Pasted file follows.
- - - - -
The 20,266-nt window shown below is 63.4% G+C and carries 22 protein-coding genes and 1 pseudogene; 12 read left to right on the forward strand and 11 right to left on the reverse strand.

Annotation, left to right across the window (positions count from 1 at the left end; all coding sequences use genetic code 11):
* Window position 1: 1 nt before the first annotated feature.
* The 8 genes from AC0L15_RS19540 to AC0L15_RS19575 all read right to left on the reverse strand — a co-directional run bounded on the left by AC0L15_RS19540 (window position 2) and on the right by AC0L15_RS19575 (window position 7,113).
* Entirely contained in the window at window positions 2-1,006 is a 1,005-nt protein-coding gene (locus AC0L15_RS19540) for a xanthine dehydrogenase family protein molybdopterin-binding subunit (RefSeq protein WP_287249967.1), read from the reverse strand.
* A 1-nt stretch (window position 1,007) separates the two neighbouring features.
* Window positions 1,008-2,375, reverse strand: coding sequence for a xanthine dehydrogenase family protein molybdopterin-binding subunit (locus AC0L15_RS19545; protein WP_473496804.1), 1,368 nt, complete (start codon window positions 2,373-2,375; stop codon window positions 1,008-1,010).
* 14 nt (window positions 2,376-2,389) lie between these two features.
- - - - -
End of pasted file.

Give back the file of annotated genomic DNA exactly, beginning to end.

The 20,266-nt window shown below is 63.4% G+C and carries 22 protein-coding genes and 1 pseudogene; 12 read left to right on the forward strand and 11 right to left on the reverse strand.

Annotation, left to right across the window (positions count from 1 at the left end; all coding sequences use genetic code 11):
* Window position 1: 1 nt before the first annotated feature.
* The 8 genes from AC0L15_RS19540 to AC0L15_RS19575 all read right to left on the reverse strand — a co-directional run bounded on the left by AC0L15_RS19540 (window position 2) and on the right by AC0L15_RS19575 (window position 7,113).
* Entirely contained in the window at window positions 2-1,006 is a 1,005-nt protein-coding gene (locus AC0L15_RS19540) for a xanthine dehydrogenase family protein molybdopterin-binding subunit (RefSeq protein WP_287249967.1), read from the reverse strand.
* A 1-nt stretch (window position 1,007) separates the two neighbouring features.
* Window positions 1,008-2,375, reverse strand: coding sequence for a xanthine dehydrogenase family protein molybdopterin-binding subunit (locus AC0L15_RS19545; protein WP_473496804.1), 1,368 nt, complete (start codon window positions 2,373-2,375; stop codon window positions 1,008-1,010).
* 14 nt (window positions 2,376-2,389) lie between these two features.